Sui: One Layer Network Supported by Dual Consensus

Sui is a new blockchain, the following are the main features of Sui:

Causal order and total order enable massively parallel execution

Sui’s Move variant and its object-centric data model enable composable objects/NFTs

The Move programming language for blockchain simplifies the developer experience

traditional blockchain

Traditional blockchain validators work together to build a shared accumulator: the representation of the blockchain state is a chain that increments over time, and in a blockchain that provides finality, every time a validator wants to Proposals are ordered when incremental additions are made to the blockchain, known as block proposals. The final agreement lets them agree on the current state of the chain, whether the proposed increment is valid, and the state of the chain after the new addition.

Sui validates new transaction

Most transactions have no interdependencies with any other arbitrary part of the blockchain state. Often, users only want to send assets to recipients. Therefore, Sui takes the approach of locking only the relevant data rather than the entire chain, in which case the sender’s account can only send one transaction at a time.

Using an object model and leveraging Move’s ownership model, Sui further extends this approach to more transactions that may explicitly depend on their sender control. By requiring explicit dependencies, Sui applies a “multi-channel” approach to transaction validation, ensuring that those independent transaction flows can proceed unhindered by other transactions.

Transaction Commitment Collaboration

Sui verifies transactions individually, rather than batching them in traditional blocks. The main advantage of this approach is low latency, and every successful transaction gets a final proof quickly, proving to anyone that the transaction will be processed by the Sui network.

Sui transaction submission follows these steps:

The sender broadcasts the transaction to all Sui validators.

Sui validators send personal votes for this transaction to the sender.

Each validator has a weight based on proof-of-stake rules, so each vote has a certain weight

The sender collects the majority of these votes into a certificate and broadcasts it to all Sui validators, ensuring finality, or guarantees that transactions are not discarded (revoked).

The sender collects a certificate detailing the transaction.

causal order vs. total order

Unlike most existing blockchain systems), Sui does not always impose a total order on transactions submitted by clients, with the exception of shared objects. Most transactions are causally ordered, and if an output object O1 produced by transaction T1 is used as an input object in the transaction, the T2 validator must execute T2 before executing T1. Note that T2 does not need to use these objects directly for a causal relationship to exist. For example, T1 might produce output objects, which are then used by T3, and T2 might use T3’s output objects. However, transactions without causality can be processed by Sui validators in any order.

Performance Principle

Sui abandons consensus on many transactions, and causally ordered transactions allows Sui to execute many transactions in parallel at scale; this reduces latency and allows validators to utilize all CPU cores.

Sui pushes complexity to the edge: the client is involved in many protocol steps. This minimizes the interaction between validators and makes their code simpler and more efficient.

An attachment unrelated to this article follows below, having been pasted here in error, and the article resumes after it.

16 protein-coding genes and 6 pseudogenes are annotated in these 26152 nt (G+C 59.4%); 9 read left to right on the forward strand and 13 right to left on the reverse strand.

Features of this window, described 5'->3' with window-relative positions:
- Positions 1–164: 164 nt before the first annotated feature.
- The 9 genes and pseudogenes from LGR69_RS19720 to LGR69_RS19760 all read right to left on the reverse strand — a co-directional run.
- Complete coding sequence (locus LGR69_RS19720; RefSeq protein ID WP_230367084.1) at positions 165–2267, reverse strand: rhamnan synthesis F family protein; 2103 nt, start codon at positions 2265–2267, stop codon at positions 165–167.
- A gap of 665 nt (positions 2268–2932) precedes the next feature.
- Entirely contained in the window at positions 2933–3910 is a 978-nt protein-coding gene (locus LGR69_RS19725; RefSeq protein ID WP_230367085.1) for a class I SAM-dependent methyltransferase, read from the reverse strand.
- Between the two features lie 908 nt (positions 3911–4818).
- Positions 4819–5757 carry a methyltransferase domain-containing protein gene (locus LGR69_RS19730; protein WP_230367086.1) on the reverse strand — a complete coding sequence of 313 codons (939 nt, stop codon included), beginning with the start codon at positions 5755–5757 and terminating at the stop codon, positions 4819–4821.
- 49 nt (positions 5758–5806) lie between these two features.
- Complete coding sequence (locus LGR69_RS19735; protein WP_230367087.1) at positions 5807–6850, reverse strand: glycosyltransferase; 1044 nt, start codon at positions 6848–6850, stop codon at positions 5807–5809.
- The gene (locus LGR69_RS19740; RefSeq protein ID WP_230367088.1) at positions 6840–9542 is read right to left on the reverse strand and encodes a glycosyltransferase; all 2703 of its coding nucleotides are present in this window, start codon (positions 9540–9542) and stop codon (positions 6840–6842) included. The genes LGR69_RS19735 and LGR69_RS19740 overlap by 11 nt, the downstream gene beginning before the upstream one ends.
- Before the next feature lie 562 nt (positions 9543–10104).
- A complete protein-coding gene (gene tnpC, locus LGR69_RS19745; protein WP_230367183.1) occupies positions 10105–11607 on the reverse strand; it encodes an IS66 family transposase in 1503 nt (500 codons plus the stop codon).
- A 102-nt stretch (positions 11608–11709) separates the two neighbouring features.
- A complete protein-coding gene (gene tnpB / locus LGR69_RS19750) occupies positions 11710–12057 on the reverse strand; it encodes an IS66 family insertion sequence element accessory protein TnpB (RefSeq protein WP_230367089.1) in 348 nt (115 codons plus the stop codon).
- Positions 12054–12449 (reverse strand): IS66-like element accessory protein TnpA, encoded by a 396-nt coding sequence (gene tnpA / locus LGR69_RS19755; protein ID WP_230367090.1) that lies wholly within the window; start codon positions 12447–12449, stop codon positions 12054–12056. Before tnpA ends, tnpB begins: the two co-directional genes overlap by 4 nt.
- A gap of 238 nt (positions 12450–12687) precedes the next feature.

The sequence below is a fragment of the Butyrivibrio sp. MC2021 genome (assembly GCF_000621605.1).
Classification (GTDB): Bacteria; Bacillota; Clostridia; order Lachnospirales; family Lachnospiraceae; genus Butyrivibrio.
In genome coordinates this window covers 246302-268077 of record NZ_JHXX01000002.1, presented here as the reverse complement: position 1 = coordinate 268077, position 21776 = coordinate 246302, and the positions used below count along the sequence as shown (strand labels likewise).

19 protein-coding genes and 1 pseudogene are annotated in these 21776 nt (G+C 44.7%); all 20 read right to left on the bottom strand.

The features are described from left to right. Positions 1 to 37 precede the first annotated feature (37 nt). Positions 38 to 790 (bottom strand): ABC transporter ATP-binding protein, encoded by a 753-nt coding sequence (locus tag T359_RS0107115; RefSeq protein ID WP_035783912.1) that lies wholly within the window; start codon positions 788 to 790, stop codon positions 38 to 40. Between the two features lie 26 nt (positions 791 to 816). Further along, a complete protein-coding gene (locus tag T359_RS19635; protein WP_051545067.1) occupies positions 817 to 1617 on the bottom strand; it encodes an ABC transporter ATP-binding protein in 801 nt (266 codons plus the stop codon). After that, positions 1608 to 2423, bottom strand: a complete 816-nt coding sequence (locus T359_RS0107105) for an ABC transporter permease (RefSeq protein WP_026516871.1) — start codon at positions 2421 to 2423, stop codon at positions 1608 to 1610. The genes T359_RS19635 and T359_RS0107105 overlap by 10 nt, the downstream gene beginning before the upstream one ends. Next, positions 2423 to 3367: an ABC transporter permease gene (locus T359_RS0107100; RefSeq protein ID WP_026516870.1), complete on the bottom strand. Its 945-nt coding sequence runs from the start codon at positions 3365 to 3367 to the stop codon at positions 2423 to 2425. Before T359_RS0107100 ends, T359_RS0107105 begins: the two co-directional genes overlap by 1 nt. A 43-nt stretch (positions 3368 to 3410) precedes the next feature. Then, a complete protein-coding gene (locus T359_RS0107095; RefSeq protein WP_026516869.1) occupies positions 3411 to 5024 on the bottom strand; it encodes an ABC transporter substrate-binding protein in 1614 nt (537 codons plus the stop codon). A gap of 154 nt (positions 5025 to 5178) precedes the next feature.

Sui always offloads most of the client workload to the Sui gateway service for a better user experience.

Sui can utilize more validator machines to improve its performance.


Contrary to many traditional blockchains, Sui does not strongly synchronize the network. This means that Sui maintains its security properties under poor network conditions, network splits/partitions, and even DoS attacks against validators.

developer experience

Sui offers developers the following benefits:

Move and object-centric data model (enables composable objects/NFTs)

Asset-centric programming model

Easier developer experience

Design complexity

Whereas traditional blockchains only need to implement one consensus protocol, Sui requires two protocols: (i) a Byzantine consensus broadcast-based protocol to handle simple transactions, and (ii) a consensus protocol to handle transactions with shared objects. This means that the Sui team needs to maintain a larger codebase.

Transactions involving shared objects require a little overhead (adding two extra round trips – 200ms for a well-connected client using the Sui gateway service) before committing it to the consensus protocol. This overhead is necessary to safely combine the two protocols above. Other blockchains can submit transactions directly to consensus protocols. Even with this overhead, the finality of shared object transactions is still in the 2-3 seconds range.

Building efficient synchronizers in Sui is harder than in traditional blockchains. The synchronizer subprotocol allows validators to update each other by sharing data, which allows slow validators to catch up. Building an efficient synchronizer for traditional blockchains is not trivial, but still simpler than Sui.

smart contract

Sui’s smart contracts are written in the Move language. Move is safe and expressive, and its type system and data model naturally support parallel protocols/execution strategies that make Sui scalable.

Posted by:CoinYuppie,Reprinted with attribution to:
Coinyuppie is an open information publishing platform, all information provided is not related to the views and positions of coinyuppie, and does not constitute any investment and financial advice. Users are expected to carefully screen and prevent risks.

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